A few months ago at a rare family get together, when it came time for clearing the table and cleaning the dishes, my Swiss brother-in-law made some sort of reference to it being “women’s work.” As a well-intentioned liberal, I hate to generalize, but since my sister moved to Switzerland, I’ve learned a couple of things about the Swiss (women only received the right to vote there in 1971) that made this statement not surprising to me, and it was delivered in the matter-of-fact tone that seems to accompany every such statement I’ve heard from my brother-in-law and his family.
Housework is defined by most studies as cooking, cleaning, grocery shopping, laundry, washing dishes, doing repairs, paying bills, making arrangements, and caring for children. And all with a big smile!
I can’t reprint here the words that came out of my wife Patty’s mouth in response to this “statement of fact” from my brother-in-law, or the next time you visited creativepro.com you’d have to check a box certifying that you are over the age of 18. But for some reason, my sister willingly chooses to take on this “women’s work,” and she does it in a dress and full makeup. Sadly, in researching the imagery of women and housework for this column, I’ve discovered that she is not alone.
Cooking a big roast while wearing a dress was routine in the fifties and sixties as shown in this photo from the terrific book “Populuxe” by Thomas Hind. Now the only woman I know who still behaves this way is my sister, but then she’s married to a Swiss guy and they seem to have pretty high standards for “women’s work.”
Many of you will look at the images in this column and not be terribly surprised — they appear to be a glimpse at a by-gone era, a time that seems laughable now, like when dresses touched the floor and hairdos reached for the sky. And it’s true that the fashion and tools of housework have changed considerably, and may have even created the illusion of equality. But the truth is, women still carry the bulk of the load when it comes to cleaning, laundry, and the other drudgeries of daily life.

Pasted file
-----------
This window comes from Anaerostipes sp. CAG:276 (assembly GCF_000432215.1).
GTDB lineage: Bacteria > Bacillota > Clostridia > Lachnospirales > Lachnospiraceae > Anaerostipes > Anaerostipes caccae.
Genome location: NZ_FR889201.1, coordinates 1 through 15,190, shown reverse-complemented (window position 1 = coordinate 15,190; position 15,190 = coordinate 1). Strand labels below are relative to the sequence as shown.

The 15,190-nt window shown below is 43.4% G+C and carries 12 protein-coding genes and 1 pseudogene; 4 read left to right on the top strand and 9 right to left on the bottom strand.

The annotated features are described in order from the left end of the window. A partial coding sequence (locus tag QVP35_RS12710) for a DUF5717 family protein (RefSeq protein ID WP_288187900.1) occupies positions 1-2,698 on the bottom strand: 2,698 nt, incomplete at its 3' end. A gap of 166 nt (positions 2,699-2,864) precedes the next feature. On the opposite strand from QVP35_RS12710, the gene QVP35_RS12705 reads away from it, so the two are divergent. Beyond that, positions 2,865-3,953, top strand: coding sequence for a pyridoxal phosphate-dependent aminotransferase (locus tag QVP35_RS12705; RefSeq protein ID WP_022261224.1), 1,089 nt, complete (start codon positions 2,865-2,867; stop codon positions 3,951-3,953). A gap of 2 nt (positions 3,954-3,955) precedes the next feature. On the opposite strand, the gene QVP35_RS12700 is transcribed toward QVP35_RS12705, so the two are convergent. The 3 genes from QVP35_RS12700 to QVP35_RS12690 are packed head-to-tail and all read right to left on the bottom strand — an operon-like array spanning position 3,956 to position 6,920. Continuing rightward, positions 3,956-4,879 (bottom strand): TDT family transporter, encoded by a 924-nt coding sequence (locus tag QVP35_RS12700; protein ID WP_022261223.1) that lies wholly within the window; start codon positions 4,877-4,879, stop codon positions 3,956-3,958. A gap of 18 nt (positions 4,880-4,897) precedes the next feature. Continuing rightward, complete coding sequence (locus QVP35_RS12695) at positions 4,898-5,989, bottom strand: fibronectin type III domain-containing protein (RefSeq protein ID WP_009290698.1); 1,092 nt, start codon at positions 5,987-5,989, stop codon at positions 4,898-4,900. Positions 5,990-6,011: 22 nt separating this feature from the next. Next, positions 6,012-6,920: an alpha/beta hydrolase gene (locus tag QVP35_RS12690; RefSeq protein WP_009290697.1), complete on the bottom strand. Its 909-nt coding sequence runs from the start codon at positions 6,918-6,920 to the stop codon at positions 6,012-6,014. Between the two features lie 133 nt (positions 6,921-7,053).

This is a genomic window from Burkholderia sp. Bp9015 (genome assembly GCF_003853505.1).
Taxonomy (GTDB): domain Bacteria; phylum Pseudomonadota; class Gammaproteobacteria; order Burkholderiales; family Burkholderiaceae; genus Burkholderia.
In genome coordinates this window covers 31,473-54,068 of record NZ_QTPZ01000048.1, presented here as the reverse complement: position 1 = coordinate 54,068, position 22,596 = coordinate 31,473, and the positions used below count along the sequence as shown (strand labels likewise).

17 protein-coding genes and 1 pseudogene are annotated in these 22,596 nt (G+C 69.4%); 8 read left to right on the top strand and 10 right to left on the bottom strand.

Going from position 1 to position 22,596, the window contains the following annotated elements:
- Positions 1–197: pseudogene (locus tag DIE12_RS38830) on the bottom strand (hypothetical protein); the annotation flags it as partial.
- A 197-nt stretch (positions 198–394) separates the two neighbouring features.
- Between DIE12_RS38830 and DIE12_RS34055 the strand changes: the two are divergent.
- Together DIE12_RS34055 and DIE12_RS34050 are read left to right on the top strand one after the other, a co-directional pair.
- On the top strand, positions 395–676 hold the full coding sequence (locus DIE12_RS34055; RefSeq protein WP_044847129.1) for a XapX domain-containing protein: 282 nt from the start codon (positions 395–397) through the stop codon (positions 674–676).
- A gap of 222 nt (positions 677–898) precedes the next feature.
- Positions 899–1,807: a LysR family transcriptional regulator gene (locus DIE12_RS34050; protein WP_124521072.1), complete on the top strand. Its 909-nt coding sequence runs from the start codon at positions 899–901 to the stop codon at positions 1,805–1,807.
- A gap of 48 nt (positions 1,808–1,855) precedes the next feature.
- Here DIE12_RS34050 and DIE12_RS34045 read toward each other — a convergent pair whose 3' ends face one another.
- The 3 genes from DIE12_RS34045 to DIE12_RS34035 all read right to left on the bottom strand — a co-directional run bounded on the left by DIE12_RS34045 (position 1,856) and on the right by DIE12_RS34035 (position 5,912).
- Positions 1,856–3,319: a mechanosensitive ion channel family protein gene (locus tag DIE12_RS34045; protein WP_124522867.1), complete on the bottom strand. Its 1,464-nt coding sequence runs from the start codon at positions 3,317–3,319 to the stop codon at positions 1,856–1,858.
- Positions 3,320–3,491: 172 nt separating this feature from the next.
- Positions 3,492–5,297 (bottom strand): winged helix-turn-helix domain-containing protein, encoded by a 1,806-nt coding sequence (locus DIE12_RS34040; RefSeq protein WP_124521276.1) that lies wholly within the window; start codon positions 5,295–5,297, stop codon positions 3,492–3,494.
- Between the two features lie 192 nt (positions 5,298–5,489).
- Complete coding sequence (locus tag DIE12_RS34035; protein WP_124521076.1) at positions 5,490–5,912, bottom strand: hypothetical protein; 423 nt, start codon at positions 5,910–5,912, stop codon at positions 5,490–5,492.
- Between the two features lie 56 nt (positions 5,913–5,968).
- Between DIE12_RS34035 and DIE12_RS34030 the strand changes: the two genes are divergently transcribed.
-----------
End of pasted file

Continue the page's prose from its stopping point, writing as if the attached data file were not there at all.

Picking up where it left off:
In 1966 as shown in this Frigidaire ad, women were still slaving over dirty stoves while secretly wanting to feel like a Queen. And yes, you really could get pink and baby-blue models. This was the year that General Electric first introduced avocado appliances, after all.
The Rid-Jid Ironing Table from the J. R. Clark Company boasted being the first such device with enough knee room so that the discriminating ironer could be seated during for the task at hand. This model arrived in sunshine yellow baked enamel and chrome.
The challenge for household-product marketers in today’s climate is to continue to target the female buyers of their soaps and other cleaning products without resorting to insulting stereotypes (though I continue to see plenty of those, too). Housework is still portrayed in its extremes — drudgery to be avoided and streamlined, or satisfying work that produces results to be proud of. Cleanliness has always been a big measure of status in our world, and much of the advertising for housekeeping products still plays in to our collective desire to present a life image that is tidy and under control.
Even back in 1951, one of the marketing angles used most to sell cleaning products was the good feeling that comes from disinfecting surfaces. According to the Soap and Detergent Association’s annual National Cleaning Survey, this is still the case: two out of every three Americans have recently used a disinfectant wipe, making those products one of the fastest growing segments of the housekeeping market.